Ideas, points you want to raise, questions for later, make a note of it all, so that when it's your chance to talk, you can make yourself heard. The benefits of this are three-fold.
First, it makes you look like a considered and thoughtful contributor to the meeting, so well done you. Second, it prevents the ugliness of talking over others. Third, it can negate the need for a follow up meeting, if you can cover all the important details. Win, win, win.
Allow plenty of space around others who are talking, ensuring that they have actually finished their point before you start yours.
“Because connection can be stalled via video and the audio might be a tad delayed, it’s important to pause momentarily after someone is finished speaking. This way, you know the person has finished their thought and you’re clear to jump into the conversation.” – Will Rose
4. Consider Your Surroundings
The rise of the home video call has given us an intimate window into our coworkers' home environments, for better and worse. Sure, Jessica's kitchen wallpaper really ties the room together, and Dionne's golden retriever is adorable. But, no one needs to see that thing Simon keeps on his bedside table…
Take the time to make sure that the space around you is suitable for a video call, and get rid of anything that might distract you, or others. Also, consider the people you'll be speaking with. A quick chat with coworkers can be casually had on the couch, but, if you're speaking to important colleagues or participating in an external interview, try for a slightly more professional environment. And, don't be tempted by the quirky Zoom backgrounds.
“If it’s an internal meeting with colleagues, it’s likely less formal and would be okay to take the call from a casual location. If the meeting is more formal, for instance with a client, internal leadership, or for an interview, it would probably be better to take the meeting from a table with a clean backdrop.” – Will Rose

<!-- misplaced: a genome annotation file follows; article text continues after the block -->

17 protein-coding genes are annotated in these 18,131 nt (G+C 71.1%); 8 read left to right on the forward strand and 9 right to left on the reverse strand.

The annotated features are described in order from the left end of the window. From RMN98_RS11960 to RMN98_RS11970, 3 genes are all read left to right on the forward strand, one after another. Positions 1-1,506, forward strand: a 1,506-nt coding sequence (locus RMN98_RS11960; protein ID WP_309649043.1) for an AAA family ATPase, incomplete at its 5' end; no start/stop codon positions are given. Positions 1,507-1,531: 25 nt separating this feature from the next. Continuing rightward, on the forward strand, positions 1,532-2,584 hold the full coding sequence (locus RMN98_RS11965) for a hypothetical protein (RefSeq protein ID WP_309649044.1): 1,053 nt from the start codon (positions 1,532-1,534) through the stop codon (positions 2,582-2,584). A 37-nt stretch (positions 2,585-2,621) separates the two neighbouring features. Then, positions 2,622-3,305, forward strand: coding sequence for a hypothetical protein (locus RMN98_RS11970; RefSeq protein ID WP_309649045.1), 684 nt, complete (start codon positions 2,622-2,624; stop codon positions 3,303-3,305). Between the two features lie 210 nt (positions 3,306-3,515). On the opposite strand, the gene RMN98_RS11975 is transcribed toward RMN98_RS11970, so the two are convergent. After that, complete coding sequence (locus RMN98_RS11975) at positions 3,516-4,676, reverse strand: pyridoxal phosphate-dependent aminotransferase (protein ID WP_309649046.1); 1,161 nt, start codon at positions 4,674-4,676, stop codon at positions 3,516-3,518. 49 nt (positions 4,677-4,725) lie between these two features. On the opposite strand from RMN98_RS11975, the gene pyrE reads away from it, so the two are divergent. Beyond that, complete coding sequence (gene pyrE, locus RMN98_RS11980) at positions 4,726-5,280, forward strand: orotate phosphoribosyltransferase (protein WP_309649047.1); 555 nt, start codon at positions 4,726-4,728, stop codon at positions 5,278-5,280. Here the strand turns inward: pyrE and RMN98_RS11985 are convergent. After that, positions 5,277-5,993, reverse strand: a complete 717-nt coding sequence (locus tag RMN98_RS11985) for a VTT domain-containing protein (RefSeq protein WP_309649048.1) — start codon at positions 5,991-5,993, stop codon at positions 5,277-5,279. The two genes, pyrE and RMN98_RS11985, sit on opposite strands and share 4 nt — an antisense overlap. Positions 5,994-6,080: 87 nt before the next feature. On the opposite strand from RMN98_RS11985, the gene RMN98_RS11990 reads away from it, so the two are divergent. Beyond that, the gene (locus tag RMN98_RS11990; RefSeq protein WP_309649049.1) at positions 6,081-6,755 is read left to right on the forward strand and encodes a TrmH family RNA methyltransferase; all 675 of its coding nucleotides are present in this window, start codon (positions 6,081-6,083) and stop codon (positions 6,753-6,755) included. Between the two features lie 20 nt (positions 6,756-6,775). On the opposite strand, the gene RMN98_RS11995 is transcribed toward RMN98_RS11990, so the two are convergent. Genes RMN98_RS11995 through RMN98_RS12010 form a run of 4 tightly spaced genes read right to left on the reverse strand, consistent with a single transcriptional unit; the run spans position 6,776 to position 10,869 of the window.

5. Prepare Before the Meeting
You know the old saying – fail to prepare, prepare to fail. That's still true with a video meeting, and you can't expect to crush your next one if you're joining it two minutes after a Netflix binge without having done any preparation.
Will Rose has some good advice here, so we'll hand over to him to share his top tips for your next video meeting:
Test your technology tools in advance of the meeting. Check your Wi-Fi signal and/or cellular signals. Glitches happen, so confirm you can log into the video system ahead of the scheduled conference time. If you are required to download an app, do so well in advance.
Arrive as well-versed as possible. Make sure you’re coming as prepared as you would to an in-person meeting to a video meeting. Sometimes, people will take video meetings less seriously because of the lack of physical closeness. However, in order present yourself in the best manner possible – preparing heavily beforehand is key.
Reflect a professional appearance and demeanor. In order to be taken seriously both in-person and virtually, exuding a professional appearance and demeanor is essential. Make sure you look well-kept. It may even be appropriate to wear what you would normally wear in the office via video. Additionally, avoid making unnecessary movement or wearing bright colors or statement t-shirts that might distract those on the receiving end of your video conference.